Edinburgh Fringe 2011
Told in verse by a man in a halterneck and wearing nail varnish, this story takes the audience from the dusty streets of Calcutta to the seaside sterility of Eastbourne, examining notions of sexuality along the way.
Silas Carson politely greets the audience as they sit down, exchanging genial conversation and swathed in a cloud of pungent incence. Behind him the staging is simple with a somewhat awkward arrangement of saris as a backdrop and a couple of chairs. As he begins his tale the linguistic rhythms become clear – this performance is to be delivered entirely in verse.
The story begins on a family holiday to India where a young Silas stumbles upon the Hijra, a once revered, now reviled group of eunuchs. This sighting has consequences for his life which at the time he couldn’t have imagined. Eunuchs in the Wardrobe is a fascinating story that unfolds to tell the tale of a repressive British boarding school and a young man struggling with his burgeoning bisexuality.
Performed as a one man show Silas plays all the characters, from his disabled uncle to the hijras themselves. Although the character differentiation was clear, the devices used to move between characters at times felt clunky and forced. The narrative was illustated largely through mime and gesture, but the physical performance style occupied an awkward halfway house between naturalism and stylised movement. Carson is a good performer with a lovely voice and stage presence, but it is a shame that more innovative movement techniques weren’t employed.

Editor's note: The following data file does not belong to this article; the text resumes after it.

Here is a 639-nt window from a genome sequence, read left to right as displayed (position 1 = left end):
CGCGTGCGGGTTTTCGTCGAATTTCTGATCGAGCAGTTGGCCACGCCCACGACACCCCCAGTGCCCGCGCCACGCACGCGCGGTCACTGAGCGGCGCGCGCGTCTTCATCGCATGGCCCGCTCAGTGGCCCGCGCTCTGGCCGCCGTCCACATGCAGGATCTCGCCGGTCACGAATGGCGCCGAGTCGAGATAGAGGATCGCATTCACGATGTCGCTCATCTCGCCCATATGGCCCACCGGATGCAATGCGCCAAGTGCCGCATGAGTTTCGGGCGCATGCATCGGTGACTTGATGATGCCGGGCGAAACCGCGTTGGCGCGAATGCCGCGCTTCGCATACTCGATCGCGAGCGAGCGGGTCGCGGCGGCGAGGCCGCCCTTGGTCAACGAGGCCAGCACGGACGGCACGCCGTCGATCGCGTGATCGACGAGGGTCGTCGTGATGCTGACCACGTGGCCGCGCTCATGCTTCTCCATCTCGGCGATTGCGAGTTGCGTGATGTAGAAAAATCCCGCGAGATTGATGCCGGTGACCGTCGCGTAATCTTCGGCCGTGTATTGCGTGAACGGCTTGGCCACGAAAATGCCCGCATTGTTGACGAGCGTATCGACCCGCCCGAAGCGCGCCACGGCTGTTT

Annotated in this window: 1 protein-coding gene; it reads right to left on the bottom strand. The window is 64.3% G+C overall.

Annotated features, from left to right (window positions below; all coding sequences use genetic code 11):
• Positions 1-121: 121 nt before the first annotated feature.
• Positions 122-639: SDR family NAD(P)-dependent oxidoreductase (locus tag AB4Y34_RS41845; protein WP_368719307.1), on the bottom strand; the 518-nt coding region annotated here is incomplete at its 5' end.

The verse form, initially quite a novelty, did grate as the show progressed as an hour and ten minutes is quite a long time to listen to the same poetic rhythm. At numerous points it felt as though the nuances of the story were sacrificed in favour of over the top rhymes and exaggerated alliteration. There was such a rich personal tale at the core of show and I felt that the verse prevented me from fully engaging with the material, which felt like a missed opportunity.
However, despite some pitfalls in the execution of this piece, the story that Silas Carson tells is a fascinating exploration of bisexuality and of being a hijra – neither one thing or the other. The narrative carries the show, and for a very interesting portrayal of growing up mixed race and bisexual in middle England, head out to see Eunuchs in My Wardrobe.